Weight Training to Activities of Daily Living: Helping Older Adults Make a Connection

GINIS, KATHLEEN A. MARTIN1; LATIMER, AMY E.1; BRAWLEY, LAWRENCE R.2; JUNG, MARY E.1; HICKS, AUDREY L.1

Medicine & Science in Sports & Exercise: January 2006 - Volume 38 - Issue 1 - pp 116-121
Symposium: Functional Health: Innovations in Research on Physical Activity in Older Adults

Purpose: To compare a weight training alone treatment (WT) to an innovative WT plus education treatment (WT + ED) about the use of strength-training gains when performing activities of daily living (ADL) with respect to their effects on ADL self-efficacy and performance.

Methods: Twenty-three men and 41 women (mean age = 74.4 ± 3.7 yr) were randomly assigned to WT or WT + ED. Both groups performed 12 wk (two sessions per week) of WT targeting eight major muscle groups. WT + ED received behavioral training and associated written materials emphasizing the link between WT and ADL. WT received a placebo educational intervention. Baseline and posttest measures were collected for self-efficacy for performing eight lab-based ADL tasks and performance of the eight ADL tasks. A manipulation check compared participants’ knowledge of ADL that might be improved through WT.

Results: The WT + ED treatment listed more ADL that could be improved with WT and had greater posttest self-efficacy for performing the ADL lab tasks than the WT treatment. Greater ADL self-efficacy did not translate into better ADL performance.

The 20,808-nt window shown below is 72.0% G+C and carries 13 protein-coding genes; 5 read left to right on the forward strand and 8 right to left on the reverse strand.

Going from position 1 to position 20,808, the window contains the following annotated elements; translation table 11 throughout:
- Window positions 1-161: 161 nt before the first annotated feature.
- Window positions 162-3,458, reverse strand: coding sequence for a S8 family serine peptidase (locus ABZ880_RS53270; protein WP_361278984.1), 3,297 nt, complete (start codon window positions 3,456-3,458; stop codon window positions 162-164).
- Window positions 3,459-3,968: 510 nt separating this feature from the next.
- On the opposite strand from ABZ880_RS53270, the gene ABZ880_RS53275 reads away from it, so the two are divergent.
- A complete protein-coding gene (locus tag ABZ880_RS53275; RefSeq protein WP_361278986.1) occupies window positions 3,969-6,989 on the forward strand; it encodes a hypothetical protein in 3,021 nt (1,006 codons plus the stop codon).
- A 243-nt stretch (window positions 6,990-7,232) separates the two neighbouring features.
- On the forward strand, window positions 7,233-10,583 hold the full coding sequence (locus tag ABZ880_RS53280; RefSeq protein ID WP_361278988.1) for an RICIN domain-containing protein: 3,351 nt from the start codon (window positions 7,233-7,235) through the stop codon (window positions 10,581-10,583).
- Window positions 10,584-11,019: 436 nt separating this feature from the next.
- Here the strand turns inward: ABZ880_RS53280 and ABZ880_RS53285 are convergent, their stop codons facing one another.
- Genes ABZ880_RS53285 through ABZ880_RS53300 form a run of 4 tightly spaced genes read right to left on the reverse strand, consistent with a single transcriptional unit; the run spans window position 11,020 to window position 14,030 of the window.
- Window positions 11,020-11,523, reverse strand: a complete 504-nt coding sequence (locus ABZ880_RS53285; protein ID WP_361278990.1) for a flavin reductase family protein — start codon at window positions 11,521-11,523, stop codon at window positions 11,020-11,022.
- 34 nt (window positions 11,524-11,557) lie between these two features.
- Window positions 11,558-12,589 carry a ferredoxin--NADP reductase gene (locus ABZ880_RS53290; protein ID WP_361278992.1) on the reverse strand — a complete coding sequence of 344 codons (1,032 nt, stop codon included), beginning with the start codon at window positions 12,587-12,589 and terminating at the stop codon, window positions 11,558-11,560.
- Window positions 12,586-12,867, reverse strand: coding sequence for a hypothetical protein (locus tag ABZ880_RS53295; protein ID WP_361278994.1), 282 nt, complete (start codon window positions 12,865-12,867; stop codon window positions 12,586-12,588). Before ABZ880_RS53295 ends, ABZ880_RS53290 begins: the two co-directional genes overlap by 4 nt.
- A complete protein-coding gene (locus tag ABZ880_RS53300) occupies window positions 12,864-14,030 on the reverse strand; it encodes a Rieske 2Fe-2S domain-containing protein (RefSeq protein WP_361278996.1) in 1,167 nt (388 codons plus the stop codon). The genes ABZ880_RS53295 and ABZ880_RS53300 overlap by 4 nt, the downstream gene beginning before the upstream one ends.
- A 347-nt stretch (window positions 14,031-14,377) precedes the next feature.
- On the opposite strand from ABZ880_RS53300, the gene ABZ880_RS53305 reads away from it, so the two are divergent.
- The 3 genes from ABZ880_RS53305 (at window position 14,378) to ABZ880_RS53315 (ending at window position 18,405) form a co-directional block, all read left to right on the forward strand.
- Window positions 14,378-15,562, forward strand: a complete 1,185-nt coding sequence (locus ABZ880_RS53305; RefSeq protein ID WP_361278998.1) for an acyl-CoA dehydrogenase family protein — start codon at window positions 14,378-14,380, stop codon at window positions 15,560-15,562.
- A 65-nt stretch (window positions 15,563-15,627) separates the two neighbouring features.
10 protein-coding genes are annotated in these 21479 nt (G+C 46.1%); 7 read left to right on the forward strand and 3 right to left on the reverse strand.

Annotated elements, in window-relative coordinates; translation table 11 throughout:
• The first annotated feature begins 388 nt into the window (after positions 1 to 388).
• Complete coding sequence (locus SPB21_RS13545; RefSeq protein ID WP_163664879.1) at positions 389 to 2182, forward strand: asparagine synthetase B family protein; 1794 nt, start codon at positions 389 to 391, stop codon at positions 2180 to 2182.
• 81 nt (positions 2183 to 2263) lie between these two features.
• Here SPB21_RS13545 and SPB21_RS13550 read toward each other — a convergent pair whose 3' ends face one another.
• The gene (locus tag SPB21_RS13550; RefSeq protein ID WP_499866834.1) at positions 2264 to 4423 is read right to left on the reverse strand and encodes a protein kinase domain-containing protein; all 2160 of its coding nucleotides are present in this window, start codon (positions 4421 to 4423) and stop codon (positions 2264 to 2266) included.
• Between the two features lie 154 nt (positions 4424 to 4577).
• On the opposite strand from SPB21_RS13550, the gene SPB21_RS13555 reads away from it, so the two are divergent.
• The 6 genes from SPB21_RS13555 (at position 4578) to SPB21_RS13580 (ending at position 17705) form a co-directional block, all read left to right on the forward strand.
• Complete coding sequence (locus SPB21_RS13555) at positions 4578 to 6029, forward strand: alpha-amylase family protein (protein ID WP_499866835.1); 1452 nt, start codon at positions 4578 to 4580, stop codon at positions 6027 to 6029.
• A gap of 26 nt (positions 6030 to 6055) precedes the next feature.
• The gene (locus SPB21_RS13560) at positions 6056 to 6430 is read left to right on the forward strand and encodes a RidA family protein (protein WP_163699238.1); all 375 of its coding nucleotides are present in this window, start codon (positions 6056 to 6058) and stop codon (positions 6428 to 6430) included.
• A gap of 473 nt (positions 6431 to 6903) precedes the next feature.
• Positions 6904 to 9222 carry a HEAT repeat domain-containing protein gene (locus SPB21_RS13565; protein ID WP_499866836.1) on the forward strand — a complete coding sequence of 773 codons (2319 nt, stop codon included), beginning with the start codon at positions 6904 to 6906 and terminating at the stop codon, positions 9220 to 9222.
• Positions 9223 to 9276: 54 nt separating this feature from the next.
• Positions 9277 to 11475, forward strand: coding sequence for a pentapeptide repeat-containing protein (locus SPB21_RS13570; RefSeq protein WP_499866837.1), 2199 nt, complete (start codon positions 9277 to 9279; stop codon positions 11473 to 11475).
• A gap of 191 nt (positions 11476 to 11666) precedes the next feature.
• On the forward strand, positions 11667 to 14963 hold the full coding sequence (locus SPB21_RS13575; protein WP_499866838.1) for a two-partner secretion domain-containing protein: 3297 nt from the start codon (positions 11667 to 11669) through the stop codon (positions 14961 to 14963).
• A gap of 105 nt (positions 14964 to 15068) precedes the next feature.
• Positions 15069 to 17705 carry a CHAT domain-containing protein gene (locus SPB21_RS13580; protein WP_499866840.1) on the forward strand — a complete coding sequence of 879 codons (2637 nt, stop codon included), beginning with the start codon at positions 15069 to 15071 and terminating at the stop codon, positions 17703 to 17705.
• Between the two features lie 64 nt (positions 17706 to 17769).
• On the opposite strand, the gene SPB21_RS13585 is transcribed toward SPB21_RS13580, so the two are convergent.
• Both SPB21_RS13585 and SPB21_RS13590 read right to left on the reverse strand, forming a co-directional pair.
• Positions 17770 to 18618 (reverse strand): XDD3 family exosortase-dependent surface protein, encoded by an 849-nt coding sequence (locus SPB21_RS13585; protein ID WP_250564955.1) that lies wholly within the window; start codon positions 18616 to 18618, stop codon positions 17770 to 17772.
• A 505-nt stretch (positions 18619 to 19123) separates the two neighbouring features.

Conclusions: A targeted educational intervention can help older adults generalize the benefits and confidence obtained through WT to their performance of ADL. Further research is needed to determine the behavioral and psychosocial impact of enhanced ADL self-efficacy on older adults.

1Department of Kinesiology, McMaster University, Hamilton, Ontario, CANADA; and 2College of Kinesiology, University of Saskatchewan, Saskatoon, Saskatchewan, CANADA

Address for correspondence: Kathleen A. Martin Ginis, Ph.D., McMaster University, Department of Kinesiology, Centre for Health Promotion and Rehabilitation, Hamilton, ON, Canada L8S 4K1; E-mail: martink@mcmaster.ca.

Submitted for publication November 2004.

Accepted for publication July 2005.

Supported by SSHRC grant 410-00-1380.

©2006The American College of Sports Medicine